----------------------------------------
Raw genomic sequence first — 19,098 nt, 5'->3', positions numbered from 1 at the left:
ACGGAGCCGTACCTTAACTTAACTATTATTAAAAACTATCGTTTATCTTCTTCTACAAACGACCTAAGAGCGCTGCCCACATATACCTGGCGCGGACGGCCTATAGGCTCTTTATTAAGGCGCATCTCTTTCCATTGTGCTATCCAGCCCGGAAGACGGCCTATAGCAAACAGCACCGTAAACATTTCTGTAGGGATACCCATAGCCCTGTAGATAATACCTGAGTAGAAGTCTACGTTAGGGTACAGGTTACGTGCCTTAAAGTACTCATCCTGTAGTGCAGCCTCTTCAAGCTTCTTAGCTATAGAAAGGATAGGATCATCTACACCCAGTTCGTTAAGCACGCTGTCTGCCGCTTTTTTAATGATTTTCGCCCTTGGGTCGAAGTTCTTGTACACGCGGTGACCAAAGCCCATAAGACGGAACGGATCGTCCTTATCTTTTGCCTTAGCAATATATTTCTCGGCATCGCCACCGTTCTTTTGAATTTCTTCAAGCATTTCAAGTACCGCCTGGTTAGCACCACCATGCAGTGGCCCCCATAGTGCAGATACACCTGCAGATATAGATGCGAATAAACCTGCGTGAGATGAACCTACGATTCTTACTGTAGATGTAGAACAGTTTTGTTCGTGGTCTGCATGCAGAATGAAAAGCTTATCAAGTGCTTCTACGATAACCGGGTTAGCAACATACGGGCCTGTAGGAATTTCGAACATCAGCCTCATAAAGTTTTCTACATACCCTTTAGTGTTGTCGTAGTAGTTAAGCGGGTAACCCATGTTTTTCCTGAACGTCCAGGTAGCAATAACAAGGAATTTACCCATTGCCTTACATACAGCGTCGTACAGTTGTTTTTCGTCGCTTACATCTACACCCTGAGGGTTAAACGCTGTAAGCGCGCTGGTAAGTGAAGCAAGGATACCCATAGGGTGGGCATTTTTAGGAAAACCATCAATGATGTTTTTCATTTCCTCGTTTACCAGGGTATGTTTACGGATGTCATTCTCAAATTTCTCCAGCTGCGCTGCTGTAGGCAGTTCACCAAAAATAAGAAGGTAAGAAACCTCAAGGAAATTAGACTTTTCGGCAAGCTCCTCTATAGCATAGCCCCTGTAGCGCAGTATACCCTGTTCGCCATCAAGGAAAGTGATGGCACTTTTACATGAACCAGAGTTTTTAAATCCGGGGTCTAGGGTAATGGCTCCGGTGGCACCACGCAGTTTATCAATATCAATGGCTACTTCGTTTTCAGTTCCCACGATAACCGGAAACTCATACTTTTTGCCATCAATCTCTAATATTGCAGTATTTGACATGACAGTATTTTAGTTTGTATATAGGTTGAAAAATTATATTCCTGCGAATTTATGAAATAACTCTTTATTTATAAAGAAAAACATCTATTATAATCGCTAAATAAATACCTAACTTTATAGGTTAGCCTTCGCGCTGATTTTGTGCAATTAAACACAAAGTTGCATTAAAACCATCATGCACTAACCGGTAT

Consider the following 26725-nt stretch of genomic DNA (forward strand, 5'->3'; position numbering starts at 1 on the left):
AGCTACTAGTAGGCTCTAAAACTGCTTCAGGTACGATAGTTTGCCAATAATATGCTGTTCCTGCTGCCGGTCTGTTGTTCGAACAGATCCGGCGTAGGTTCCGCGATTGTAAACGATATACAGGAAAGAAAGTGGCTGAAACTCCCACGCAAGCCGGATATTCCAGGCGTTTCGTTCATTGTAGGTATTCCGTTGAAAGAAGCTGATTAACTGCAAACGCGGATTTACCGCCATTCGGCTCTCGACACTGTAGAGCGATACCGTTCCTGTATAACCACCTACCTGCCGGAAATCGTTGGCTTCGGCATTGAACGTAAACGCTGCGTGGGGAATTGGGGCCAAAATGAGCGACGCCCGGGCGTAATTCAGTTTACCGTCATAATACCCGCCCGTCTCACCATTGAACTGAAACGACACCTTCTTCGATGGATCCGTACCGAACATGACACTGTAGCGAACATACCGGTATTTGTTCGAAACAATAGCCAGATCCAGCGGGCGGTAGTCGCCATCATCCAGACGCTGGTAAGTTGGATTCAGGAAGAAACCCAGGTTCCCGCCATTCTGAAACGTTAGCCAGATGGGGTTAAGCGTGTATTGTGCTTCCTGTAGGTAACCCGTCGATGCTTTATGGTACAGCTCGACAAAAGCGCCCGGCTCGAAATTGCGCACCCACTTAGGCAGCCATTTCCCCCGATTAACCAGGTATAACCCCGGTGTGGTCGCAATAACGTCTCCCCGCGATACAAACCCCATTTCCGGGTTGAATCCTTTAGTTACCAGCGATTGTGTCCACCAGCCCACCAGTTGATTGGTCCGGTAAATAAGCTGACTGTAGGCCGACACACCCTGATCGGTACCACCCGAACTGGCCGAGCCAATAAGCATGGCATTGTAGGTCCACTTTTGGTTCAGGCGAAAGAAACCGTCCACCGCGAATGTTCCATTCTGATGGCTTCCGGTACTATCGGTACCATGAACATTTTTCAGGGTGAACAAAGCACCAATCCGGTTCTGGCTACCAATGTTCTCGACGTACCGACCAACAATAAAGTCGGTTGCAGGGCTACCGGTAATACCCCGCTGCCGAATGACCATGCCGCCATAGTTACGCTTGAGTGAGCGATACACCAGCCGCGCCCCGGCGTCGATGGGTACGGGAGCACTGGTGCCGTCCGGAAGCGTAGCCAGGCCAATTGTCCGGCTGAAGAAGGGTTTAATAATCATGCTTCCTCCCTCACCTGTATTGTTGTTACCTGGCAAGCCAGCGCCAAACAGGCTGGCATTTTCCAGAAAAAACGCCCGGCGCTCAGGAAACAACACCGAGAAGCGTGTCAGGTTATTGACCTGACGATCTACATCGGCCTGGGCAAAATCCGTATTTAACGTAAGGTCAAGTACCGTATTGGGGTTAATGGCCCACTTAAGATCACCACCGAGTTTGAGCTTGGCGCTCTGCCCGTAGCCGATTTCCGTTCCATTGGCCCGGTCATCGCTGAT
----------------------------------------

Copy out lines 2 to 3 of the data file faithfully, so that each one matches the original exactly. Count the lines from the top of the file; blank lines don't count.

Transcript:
ACGGAGCCGTACCTTAACTTAACTATTATTAAAAACTATCGTTTATCTTCTTCTACAAACGACCTAAGAGCGCTGCCCACATATACCTGGCGCGGACGGCCTATAGGCTCTTTATTAAGGCGCATCTCTTTCCATTGTGCTATCCAGCCCGGAAGACGGCCTATAGCAAACAGCACCGTAAACATTTCTGTAGGGATACCCATAGCCCTGTAGATAATACCTGAGTAGAAGTCTACGTTAGGGTACAGGTTACGTGCCTTAAAGTACTCATCCTGTAGTGCAGCCTCTTCAAGCTTCTTAGCTATAGAAAGGATAGGATCATCTACACCCAGTTCGTTAAGCACGCTGTCTGCCGCTTTTTTAATGATTTTCGCCCTTGGGTCGAAGTTCTTGTACACGCGGTGACCAAAGCCCATAAGACGGAACGGATCGTCCTTATCTTTTGCCTTAGCAATATATTTCTCGGCATCGCCACCGTTCTTTTGAATTTCTTCAAGCATTTCAAGTACCGCCTGGTTAGCACCACCATGCAGTGGCCCCCATAGTGCAGATACACCTGCAGATATAGATGCGAATAAACCTGCGTGAGATGAACCTACGATTCTTACTGTAGATGTAGAACAGTTTTGTTCGTGGTCTGCATGCAGAATGAAAAGCTTATCAAGTGCTTCTACGATAACCGGGTTAGCAACATACGGGCCTGTAGGAATTTCGAACATCAGCCTCATAAAGTTTTCTACATACCCTTTAGTGTTGTCGTAGTAGTTAAGCGGGTAACCCATGTTTTTCCTGAACGTCCAGGTAGCAATAACAAGGAATTTACCCATTGCCTTACATACAGCGTCGTACAGTTGTTTTTCGTCGCTTACATCTACACCCTGAGGGTTAAACGCTGTAAGCGCGCTGGTAAGTGAAGCAAGGATACCCATAGGGTGGGCATTTTTAGGAAAACCATCAATGATGTTTTTCATTTCCTCGTTTACCAGGGTATGTTTACGGATGTCATTCTCAAATTTCTCCAGCTGCGCTGCTGTAGGCAGTTCACCAAAAATAAGAAGGTAAGAAACCTCAAGGAAATTAGACTTTTCGGCAAGCTCCTCTATAGCATAGCCCCTGTAGCGCAGTATACCCTGTTCGCCATCAAGGAAAGTGATGGCACTTTTACATGAACCAGAGTTTTTAAATCCGGGGTCTAGGGTAATGGCTCCGGTGGCACCACGCAGTTTATCAATATCAATGGCTACTTCGTTTTCAGTTCCCACGATAACCGGAAACTCATACTTTTTGCCATCAATCTCTAATATTGCAGTATTTGACATGACAGTATTTTAGTTTGTATATAGGTTGAAAAATTATATTCCTGCGAATTTATGAAATAACTCTTTATTTATAAAGAAAAACATCTATTATAATCGCTAAATAAATACCTAACTTTATAGGTTAGCCTTCGCGCTGATTTTGTGCAATTAAACACAAAGTTGCATTAAAACCATCATGCACTAACCGGTAT

Consider the following 26725-nt stretch of genomic DNA (forward strand, 5'->3'; position numbering starts at 1 on the left):